Three more cities have joined the revolt against California’s “sanctuary state” law, as opposition to the state — and support for a federal government lawsuit against it — grows.
U.S. Attorney General Jeff Sessions traveled to California in early March to announce that the U.S. Department of Justice (DOJ) would be suing the state of California over its sanctuary state law.
City council members of Orange County city Los Alamitos started a domino effect with a late March vote to reject the state’s sanctuary law, SB 54, and to cooperate with federal immigration law enforcement instead. The city also voted to set into motion the preparation of an amicus brief to join the DOJ lawsuit.
Orange County supervisors voted unanimously shortly thereafter to join in the DOJ lawsuit as well.
Orange County city Fountain Valley joined the lawsuit in early April, as did Huntington Beach, and the city of Escondido in San Diego County. Around the same time, the city of Hesperia in San Bernardino County also moved to file an amicus brief in support of the suit. Orange County cities Mission Viejo, San Juan Capistrano, and Aliso Viejo joined the suit the same week.
Breitbart News Senior Editor-At-Large Joel Pollak reported, “The lawsuit targets three statutes: the Immigrant Worker Protection Act (HB 450), the Inspection and Review of Facilities Housing Federal Detainees law (AB 103); and the California Values Act (SB 54).”
The Orange County cities of Newport Beach and Orange also voted to join the amicus brief last week. Westminster joined its neighboring cities on Wednesday to become the most recent city to join in the DOJ lawsuit. That’s three cities just this past week that voted to join the effort to oppose California’s sanctuary state law, according to Fox News.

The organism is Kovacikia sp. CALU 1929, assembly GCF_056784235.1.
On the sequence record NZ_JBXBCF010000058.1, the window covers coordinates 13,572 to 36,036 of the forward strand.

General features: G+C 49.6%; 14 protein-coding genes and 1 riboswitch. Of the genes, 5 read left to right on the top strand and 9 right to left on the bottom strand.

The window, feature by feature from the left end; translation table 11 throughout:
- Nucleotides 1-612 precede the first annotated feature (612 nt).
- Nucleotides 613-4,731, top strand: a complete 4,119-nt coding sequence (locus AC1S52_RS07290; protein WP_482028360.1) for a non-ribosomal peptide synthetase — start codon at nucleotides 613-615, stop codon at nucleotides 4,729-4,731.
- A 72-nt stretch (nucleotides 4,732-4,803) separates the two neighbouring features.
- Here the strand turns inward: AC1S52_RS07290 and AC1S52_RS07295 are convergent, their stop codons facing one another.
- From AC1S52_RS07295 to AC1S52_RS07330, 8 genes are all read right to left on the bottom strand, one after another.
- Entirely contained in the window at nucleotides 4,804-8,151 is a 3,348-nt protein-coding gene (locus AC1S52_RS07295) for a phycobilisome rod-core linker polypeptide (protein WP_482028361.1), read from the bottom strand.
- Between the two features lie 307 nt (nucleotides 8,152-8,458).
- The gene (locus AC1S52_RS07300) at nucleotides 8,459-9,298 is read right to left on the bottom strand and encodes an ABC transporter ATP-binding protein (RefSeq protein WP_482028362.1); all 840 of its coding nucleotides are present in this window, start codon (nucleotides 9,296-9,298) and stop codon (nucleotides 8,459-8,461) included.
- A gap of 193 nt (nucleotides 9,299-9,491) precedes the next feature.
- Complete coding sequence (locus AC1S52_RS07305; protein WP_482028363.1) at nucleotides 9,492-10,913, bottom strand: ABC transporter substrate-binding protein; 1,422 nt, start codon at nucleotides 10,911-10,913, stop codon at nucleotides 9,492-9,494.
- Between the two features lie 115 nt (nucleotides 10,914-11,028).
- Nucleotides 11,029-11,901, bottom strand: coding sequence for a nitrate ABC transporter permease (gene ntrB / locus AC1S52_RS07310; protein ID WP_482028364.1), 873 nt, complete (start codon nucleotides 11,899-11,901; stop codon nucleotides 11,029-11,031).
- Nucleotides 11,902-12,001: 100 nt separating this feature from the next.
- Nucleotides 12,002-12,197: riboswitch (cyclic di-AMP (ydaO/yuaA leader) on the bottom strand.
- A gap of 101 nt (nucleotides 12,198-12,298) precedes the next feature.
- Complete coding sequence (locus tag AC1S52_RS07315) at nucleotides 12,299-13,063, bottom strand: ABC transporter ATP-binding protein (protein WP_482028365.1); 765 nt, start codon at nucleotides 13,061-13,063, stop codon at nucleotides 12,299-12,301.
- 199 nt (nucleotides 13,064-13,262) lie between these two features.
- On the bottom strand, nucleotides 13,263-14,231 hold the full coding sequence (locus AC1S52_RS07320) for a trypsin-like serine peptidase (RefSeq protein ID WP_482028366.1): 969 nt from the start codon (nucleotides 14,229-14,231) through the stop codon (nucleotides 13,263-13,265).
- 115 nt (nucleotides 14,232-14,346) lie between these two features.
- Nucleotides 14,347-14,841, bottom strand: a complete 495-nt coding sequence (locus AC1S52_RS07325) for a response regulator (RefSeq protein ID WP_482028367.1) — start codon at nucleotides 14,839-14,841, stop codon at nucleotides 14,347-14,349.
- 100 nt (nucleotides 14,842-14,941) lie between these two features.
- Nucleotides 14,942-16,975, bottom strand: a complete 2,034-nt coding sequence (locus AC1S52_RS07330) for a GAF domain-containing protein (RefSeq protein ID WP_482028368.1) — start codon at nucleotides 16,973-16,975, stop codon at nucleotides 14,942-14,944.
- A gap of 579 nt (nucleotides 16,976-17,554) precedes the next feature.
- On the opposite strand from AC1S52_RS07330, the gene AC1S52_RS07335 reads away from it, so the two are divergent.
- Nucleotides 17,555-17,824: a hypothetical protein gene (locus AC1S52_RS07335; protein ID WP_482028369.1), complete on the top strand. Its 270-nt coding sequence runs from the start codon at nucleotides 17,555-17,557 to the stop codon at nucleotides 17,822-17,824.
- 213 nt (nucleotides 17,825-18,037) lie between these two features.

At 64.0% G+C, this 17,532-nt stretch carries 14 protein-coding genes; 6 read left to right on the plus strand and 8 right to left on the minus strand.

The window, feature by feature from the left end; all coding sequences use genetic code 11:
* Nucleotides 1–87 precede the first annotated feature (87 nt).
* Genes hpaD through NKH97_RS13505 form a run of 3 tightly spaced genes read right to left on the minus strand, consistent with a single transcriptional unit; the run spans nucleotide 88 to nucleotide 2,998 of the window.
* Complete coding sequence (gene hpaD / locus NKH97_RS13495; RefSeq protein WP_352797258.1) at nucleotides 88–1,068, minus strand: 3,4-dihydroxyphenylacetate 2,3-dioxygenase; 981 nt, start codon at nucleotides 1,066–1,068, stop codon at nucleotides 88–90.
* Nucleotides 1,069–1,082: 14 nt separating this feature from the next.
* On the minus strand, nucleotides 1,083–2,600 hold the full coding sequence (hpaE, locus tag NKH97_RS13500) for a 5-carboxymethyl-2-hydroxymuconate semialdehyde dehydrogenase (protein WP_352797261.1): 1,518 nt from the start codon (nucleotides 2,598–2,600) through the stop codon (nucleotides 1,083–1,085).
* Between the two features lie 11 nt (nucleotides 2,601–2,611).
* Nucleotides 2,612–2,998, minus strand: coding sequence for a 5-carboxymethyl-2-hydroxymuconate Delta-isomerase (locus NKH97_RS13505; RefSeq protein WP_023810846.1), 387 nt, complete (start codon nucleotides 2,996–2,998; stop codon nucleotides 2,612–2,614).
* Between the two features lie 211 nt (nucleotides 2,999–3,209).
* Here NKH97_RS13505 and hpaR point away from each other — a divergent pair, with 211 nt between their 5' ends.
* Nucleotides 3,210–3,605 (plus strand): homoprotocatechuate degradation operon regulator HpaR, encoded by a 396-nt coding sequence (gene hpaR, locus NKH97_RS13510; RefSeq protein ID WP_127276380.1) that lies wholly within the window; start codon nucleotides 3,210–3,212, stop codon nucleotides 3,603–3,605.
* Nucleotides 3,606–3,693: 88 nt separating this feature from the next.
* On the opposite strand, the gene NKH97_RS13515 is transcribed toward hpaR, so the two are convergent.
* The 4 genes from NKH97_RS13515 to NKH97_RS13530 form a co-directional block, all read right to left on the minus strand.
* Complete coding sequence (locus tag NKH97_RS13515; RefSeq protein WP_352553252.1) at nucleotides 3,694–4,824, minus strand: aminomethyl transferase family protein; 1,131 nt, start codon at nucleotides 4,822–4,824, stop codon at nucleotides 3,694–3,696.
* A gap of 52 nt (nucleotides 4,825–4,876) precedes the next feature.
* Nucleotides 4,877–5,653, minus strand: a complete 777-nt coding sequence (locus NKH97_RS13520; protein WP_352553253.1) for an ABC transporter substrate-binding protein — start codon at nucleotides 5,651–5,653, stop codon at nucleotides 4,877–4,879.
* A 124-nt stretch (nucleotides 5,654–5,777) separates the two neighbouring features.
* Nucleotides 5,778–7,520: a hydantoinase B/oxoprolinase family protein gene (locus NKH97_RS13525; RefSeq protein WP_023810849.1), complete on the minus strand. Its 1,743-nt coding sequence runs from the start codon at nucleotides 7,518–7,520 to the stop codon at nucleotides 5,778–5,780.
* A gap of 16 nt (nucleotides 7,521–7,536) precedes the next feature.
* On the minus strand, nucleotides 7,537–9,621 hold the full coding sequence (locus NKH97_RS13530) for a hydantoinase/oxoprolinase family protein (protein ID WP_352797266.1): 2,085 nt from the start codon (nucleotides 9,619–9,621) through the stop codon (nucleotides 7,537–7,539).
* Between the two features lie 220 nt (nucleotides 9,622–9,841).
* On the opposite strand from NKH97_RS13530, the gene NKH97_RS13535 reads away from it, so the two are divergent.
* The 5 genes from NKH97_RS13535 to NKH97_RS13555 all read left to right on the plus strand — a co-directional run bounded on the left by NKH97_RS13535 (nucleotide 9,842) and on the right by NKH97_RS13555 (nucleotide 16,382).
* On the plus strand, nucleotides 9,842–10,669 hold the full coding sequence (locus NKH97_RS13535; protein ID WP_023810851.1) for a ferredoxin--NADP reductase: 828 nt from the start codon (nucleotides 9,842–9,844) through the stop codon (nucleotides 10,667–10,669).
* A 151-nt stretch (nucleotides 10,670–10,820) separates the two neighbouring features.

More cities have made moves against the sanctuary state law. Some have held debates over the issue, while others have talked about scheduling discussions on the matter. Yorba Linda, San Marcos, West Covina, San Dimas, and others are among these. More cities are likely to dive in, given prior vocal opposition to the law.
In March 2017, ahead of SB 54’s passage, eight San Diego County mayors protested the bill, according to local 10 News. The mayors of Poway, El Cajon, Coronado, Escondido, La Mesa, San Marcos, Santee, and Vista denounced the bill as dangerous to their residents.
This past week, California Governor Jerry Brown became the final border state governor to accept additional National Guard troops at President Donald Trump’s request. Trump recently announced that he was sending around 2,000 to 4,000 National Guard troops to the border, but that he would be working with the governors of those states to do so.
The governors of Texas, Arizona, and New Mexico accepted the troops in short order to guard the U.S. southern border with Mexico. Brown was quiet about his decision until announcing this week that he would accept the troops while being careful to stipulate that they would not be enforcing federal immigration law. His office stipulated that those troops would not necessarily go to the southern border.
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